HHH column: What makes human remains? by Lisa Vanderheyden
The HHH column is a monthly blog in which History, Health & Healing members share their thoughts on research, current affairs, or anything to do with medical history. Each edition is written by a different member – in due time, we hope to offer everybody a chance to publish a contribution. This month, the floor is for Lisa Vanderheyden, PhD candidate at Utrecht University, researching the histories of the foetuses preserved at the Vrolik Museum in Amsterdam. In this column, Lisa reflects on an anatomy exhibition she visited and on why we lend human status to some human materials rather than others.
What makes human remains?
What happens when you encounter human remains at an exhibition? Do they generate an emotional response? How can anatomical exhibitions treat them with respect? These questions are highly relevant today, and force anatomical museums to rethink their collections – an effort is made to rehumanize their anatomical preparations and rearrange their collections accordingly – as well as their audiences, since more and more anatomical museums are closing their doors to the general public.
In order to rehumanize collections, and implement a respectful treatment accordingly, one first has to determine what makes them human. At first sight, the answer seems easy: the item that indeed came from a human body. At second glance, however, this question is more complex. The newest exhibition at the National Museum of Scotland, Anatomy: A matter of death and life illustrates this perfectly. The exhibition explores the history of anatomical study, from artistic explorations to the Burke and Hare murders. When visiting the exhibition this summer, I learned that the distinction between human remains and – let’s call them – non-human remains, and how they generate a certain treatment, is more complex than materiality alone. Let us discuss two exhibition items I encountered when visiting: a wax model that is treated as a human remain, and a skeleton, which is treated as a non-human object.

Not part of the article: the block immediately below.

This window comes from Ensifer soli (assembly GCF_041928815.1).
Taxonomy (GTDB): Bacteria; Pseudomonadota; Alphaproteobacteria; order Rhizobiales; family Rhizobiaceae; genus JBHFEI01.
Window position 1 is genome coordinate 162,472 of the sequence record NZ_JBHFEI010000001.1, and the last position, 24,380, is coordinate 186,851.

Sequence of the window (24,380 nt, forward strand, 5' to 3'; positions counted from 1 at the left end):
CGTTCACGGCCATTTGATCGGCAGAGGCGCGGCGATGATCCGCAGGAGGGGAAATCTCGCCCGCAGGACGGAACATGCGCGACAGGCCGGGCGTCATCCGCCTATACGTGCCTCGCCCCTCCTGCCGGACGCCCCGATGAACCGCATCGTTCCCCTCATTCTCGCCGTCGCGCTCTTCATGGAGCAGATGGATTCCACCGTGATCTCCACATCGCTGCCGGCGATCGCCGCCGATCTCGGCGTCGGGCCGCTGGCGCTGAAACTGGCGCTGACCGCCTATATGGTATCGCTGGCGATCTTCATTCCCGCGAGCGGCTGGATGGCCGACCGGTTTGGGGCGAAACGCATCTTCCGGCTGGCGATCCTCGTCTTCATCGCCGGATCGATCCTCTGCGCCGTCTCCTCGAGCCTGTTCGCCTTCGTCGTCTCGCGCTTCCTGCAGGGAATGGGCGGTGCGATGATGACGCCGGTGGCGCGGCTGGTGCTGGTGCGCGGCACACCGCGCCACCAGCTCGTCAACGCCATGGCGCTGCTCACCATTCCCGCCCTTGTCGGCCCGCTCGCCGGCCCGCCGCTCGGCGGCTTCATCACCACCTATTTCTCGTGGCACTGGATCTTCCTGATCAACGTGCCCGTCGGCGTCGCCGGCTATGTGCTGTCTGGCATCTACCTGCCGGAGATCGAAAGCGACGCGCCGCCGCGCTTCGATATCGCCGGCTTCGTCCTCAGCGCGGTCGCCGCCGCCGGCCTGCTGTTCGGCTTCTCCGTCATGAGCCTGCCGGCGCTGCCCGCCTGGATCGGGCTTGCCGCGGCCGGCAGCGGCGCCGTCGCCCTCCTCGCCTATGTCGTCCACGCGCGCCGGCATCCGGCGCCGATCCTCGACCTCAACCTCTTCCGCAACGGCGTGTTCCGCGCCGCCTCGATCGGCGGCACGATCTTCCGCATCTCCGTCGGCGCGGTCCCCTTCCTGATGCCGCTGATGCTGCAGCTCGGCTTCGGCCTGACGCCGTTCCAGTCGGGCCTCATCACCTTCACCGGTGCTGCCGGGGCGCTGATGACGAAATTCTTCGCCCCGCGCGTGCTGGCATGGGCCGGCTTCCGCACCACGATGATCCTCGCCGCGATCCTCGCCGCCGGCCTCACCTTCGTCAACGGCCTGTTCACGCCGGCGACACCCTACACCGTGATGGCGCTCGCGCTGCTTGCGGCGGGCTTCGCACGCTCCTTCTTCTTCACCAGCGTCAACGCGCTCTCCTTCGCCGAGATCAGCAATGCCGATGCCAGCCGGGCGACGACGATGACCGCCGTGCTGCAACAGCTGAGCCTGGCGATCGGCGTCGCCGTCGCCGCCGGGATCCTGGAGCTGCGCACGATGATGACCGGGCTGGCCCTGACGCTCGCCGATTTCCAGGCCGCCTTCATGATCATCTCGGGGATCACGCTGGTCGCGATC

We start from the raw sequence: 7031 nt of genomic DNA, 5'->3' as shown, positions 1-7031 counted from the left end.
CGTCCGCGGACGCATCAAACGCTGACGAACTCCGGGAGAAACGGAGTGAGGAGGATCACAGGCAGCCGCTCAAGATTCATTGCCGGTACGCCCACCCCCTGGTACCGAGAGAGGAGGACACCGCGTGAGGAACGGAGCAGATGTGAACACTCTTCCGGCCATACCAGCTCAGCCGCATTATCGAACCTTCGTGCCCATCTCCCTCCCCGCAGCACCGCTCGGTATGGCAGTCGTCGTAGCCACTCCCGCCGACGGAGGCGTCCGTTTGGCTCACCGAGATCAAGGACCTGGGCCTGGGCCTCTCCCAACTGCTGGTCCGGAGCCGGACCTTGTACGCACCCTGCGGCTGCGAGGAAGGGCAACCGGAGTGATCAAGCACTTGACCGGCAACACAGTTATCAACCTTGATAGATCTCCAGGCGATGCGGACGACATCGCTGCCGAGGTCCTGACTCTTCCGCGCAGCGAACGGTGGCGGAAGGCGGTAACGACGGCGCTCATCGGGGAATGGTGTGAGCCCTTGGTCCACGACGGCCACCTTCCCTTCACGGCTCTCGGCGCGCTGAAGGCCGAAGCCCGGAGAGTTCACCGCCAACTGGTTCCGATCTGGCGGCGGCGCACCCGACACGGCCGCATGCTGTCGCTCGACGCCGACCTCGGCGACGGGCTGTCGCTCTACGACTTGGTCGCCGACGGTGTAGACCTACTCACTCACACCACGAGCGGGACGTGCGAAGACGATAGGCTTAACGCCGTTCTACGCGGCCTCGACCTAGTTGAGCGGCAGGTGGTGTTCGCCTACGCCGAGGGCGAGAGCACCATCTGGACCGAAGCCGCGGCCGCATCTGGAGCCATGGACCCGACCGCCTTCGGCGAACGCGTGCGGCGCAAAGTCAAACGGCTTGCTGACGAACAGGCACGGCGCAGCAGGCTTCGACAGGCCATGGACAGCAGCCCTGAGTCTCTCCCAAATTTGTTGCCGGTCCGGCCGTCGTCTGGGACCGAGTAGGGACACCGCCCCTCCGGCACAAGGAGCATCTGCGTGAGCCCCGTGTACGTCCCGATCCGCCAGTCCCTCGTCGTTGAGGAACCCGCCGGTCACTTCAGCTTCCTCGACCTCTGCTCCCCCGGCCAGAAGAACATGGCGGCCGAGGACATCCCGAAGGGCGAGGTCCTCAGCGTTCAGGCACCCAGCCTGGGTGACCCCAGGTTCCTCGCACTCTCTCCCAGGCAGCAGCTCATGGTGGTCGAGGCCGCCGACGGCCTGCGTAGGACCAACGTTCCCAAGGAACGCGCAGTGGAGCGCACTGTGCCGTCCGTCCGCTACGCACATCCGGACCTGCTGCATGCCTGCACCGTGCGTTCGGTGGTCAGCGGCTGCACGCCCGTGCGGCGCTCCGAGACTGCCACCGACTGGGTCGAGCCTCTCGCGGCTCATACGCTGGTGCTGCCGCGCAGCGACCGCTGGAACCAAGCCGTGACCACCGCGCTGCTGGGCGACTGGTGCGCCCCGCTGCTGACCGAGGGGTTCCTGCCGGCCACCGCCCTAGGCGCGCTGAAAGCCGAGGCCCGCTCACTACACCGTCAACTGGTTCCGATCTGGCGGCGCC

Walking through the dimly lit exhibition one encounters a discreet room, secluded from the flow of the exhibition, making entrance voluntary. Before the entrance hangs a content disclaimer, a warning as to what is to be seen inside: a wax model of a human body. The model depicts a dissected, pregnant woman and is meant to look lifelike. This pinkish skin and red-colored uterus make the model familiar and identifiable. Although it is an artificial model, this resemblance warrants preemptive measures to be taken by the museum for its display.
However, it is not only this familiarity that brought these precautions to life but also its (hi)story: the cast was made directly onto the dissected torso of a pregnant woman by first adding oil onto her, followed by a very thin layer of wet plaster. Although the woman remains unknown, it is this story that humanized her cast. The history and familiarity of the model led to the sensitive treatment of the item.
When you walk out of this secluded room, you pass amongst others a series of coffins, when the exhibition makes a sharp right. Entering the following room, one stumbles upon a skeleton on display. In order to continue throughout the exhibition, you have to pass the skeleton. There is no content warning nor a secluded room for these human remains. Why is this skeleton treated so differently from the model? This skeleton is a perfect example of how a mere human materiality does not automatically generate a sensitive treatment.
The skeleton does not look different from other skeletons. The only thing setting it apart was an inscription of some figures on the skull. Beside it a sign read: “What makes a murderer?” The man I had just encountered was William Burke, the notorious murderer, who together with his accomplices, killed sixteen people in nineteenth-century Scotland, selling their bodies to anatomists to be used for teaching. He was sentenced to death for his crimes in 1829, alongside with a sentence to be dissected and, later on, displayed. Thus his punishment was prolonged even after death. As part of his punishment, his posthumous rights have, until this day, been suspended.
And so the museum had taken more preemptive measures with regard to the model than the skeleton. Why does this skeleton, human in material, not raise questions about its display? Again its (hi)story intervenes: the story dehumanizes, makes it less human, and more of an item. However, if this skeleton was somebody (and not some body), should the human materiality alone not enforce a respectful treatment?
These two exhibition items, and how the museum chose to display them, show that the distinction between human remains and non-human remains, and the way they are treated, is not black and white. The question is more complex than simply asking if it is human material or not. Apart from its materiality, it is their familiarity alongside their history, that determine how an item can (and needs to) be treated. Stories can humanify objects and objectify humans. Those stories can make human-made objects depicting a human body feel more real, more sensitive than an actual human skeleton. The stories behind human remains make them human– or not?
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